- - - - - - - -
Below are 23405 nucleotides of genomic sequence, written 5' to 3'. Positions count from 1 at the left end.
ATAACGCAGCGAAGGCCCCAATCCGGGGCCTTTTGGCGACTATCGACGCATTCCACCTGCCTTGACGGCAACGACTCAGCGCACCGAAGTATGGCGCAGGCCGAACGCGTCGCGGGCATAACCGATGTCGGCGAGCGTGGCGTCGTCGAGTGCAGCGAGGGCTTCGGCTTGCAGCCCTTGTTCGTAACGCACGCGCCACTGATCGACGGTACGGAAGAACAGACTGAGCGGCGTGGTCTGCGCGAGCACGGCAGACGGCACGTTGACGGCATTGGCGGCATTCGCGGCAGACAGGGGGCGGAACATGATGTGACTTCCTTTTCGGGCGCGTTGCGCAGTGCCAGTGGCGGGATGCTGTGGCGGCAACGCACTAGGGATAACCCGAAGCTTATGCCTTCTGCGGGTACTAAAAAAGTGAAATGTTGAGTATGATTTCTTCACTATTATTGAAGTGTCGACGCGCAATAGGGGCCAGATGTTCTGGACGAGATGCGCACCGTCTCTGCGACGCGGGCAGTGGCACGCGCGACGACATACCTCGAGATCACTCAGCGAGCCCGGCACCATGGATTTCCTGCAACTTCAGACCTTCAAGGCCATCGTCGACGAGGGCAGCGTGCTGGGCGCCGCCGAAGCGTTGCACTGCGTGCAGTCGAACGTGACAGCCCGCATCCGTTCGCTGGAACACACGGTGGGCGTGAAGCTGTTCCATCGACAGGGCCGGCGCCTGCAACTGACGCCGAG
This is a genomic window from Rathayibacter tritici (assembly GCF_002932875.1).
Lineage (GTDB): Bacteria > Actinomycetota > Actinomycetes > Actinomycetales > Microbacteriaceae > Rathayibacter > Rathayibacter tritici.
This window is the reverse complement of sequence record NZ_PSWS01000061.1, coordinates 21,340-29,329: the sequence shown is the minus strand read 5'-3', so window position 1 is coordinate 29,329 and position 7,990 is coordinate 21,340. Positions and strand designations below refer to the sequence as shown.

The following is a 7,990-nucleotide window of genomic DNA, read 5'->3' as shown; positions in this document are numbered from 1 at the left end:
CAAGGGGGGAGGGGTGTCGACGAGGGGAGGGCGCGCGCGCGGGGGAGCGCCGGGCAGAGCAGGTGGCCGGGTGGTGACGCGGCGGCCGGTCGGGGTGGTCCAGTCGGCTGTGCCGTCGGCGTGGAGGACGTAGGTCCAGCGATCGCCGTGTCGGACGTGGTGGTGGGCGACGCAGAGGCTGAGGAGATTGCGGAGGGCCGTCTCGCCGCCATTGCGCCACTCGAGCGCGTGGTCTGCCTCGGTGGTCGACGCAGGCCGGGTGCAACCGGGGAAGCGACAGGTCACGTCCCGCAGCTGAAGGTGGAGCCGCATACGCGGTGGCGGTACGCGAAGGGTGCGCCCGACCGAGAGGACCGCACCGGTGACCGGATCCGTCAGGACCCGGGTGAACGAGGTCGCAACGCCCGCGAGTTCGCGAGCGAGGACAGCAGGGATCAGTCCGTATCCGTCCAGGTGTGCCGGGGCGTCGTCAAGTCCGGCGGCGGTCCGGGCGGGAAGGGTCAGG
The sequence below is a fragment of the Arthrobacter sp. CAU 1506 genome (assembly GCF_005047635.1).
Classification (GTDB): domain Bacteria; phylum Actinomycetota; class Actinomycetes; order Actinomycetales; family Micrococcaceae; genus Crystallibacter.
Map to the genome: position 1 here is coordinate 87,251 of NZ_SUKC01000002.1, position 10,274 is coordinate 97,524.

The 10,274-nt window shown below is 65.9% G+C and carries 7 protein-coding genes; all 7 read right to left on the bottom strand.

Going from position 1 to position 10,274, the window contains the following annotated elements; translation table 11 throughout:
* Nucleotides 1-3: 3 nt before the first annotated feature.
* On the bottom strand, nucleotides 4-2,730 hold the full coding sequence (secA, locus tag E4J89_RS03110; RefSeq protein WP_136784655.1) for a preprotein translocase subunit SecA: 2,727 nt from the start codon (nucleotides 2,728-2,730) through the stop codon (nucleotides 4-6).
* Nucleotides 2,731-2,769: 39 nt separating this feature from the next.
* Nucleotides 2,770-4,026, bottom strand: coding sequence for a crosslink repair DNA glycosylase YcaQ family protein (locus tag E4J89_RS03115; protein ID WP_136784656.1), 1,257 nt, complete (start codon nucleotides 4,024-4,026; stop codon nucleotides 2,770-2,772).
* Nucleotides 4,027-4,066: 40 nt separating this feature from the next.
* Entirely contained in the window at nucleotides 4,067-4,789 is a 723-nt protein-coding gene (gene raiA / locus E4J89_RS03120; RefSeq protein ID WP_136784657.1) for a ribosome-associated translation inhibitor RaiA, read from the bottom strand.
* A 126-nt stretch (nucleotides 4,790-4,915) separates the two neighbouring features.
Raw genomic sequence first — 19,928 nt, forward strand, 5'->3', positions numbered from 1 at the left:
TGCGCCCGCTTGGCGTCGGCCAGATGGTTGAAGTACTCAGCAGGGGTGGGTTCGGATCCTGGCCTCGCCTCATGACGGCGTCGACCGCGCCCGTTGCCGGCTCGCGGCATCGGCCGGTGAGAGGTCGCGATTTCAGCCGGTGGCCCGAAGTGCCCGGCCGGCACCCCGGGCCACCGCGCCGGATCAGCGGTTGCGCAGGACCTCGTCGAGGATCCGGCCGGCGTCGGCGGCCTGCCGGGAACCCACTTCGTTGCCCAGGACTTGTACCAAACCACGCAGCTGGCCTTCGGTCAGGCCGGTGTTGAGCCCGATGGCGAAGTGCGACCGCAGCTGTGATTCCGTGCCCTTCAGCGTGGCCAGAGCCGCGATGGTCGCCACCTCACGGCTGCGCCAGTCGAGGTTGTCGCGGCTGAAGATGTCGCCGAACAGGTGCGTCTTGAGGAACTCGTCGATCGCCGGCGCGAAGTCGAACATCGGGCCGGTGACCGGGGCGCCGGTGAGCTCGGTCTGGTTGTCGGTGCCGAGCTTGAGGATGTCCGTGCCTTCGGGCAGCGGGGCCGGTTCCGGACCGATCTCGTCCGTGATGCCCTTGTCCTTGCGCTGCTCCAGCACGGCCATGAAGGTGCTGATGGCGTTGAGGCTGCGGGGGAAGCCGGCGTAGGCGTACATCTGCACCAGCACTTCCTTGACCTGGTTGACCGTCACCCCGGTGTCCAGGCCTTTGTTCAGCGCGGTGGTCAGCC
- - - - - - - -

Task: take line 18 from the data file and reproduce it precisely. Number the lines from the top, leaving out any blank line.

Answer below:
* Entirely contained in the window at nucleotides 4,067-4,789 is a 723-nt protein-coding gene (gene raiA / locus E4J89_RS03120; RefSeq protein ID WP_136784657.1) for a ribosome-associated translation inhibitor RaiA, read from the bottom strand.